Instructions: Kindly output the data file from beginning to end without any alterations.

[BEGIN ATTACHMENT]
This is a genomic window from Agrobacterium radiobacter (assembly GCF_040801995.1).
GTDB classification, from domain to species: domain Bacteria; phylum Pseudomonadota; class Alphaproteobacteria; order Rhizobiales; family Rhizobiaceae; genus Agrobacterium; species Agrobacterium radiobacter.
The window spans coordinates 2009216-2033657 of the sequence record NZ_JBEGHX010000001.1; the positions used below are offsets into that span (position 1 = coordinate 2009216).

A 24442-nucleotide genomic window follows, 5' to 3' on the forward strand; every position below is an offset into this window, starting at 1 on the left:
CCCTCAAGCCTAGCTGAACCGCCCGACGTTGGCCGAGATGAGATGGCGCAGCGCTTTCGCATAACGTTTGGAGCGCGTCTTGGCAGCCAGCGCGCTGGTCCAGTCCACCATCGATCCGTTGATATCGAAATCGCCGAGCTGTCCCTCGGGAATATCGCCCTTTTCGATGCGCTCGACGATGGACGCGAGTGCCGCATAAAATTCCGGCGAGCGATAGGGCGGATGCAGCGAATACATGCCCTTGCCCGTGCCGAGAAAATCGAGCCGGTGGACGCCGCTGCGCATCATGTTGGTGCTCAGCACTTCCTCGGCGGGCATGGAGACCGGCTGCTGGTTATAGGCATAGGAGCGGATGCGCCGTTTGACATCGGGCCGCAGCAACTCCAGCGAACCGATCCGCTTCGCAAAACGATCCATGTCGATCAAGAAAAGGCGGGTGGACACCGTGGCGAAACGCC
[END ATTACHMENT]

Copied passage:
This is a genomic window from Agrobacterium radiobacter (assembly GCF_040801995.1).
GTDB classification, from domain to species: domain Bacteria; phylum Pseudomonadota; class Alphaproteobacteria; order Rhizobiales; family Rhizobiaceae; genus Agrobacterium; species Agrobacterium radiobacter.
The window spans coordinates 2009216-2033657 of the sequence record NZ_JBEGHX010000001.1; the positions used below are offsets into that span (position 1 = coordinate 2009216).

A 24442-nucleotide genomic window follows, 5' to 3' on the forward strand; every position below is an offset into this window, starting at 1 on the left:
CCCTCAAGCCTAGCTGAACCGCCCGACGTTGGCCGAGATGAGATGGCGCAGCGCTTTCGCATAACGTTTGGAGCGCGTCTTGGCAGCCAGCGCGCTGGTCCAGTCCACCATCGATCCGTTGATATCGAAATCGCCGAGCTGTCCCTCGGGAATATCGCCCTTTTCGATGCGCTCGACGATGGACGCGAGTGCCGCATAAAATTCCGGCGAGCGATAGGGCGGATGCAGCGAATACATGCCCTTGCCCGTGCCGAGAAAATCGAGCCGGTGGACGCCGCTGCGCATCATGTTGGTGCTCAGCACTTCCTCGGCGGGCATGGAGACCGGCTGCTGGTTATAGGCATAGGAGCGGATGCGCCGTTTGACATCGGGCCGCAGCAACTCCAGCGAACCGATCCGCTTCGCAAAACGATCCATGTCGATCAAGAAAAGGCGGGTGGACACCGTGGCGAAACGCC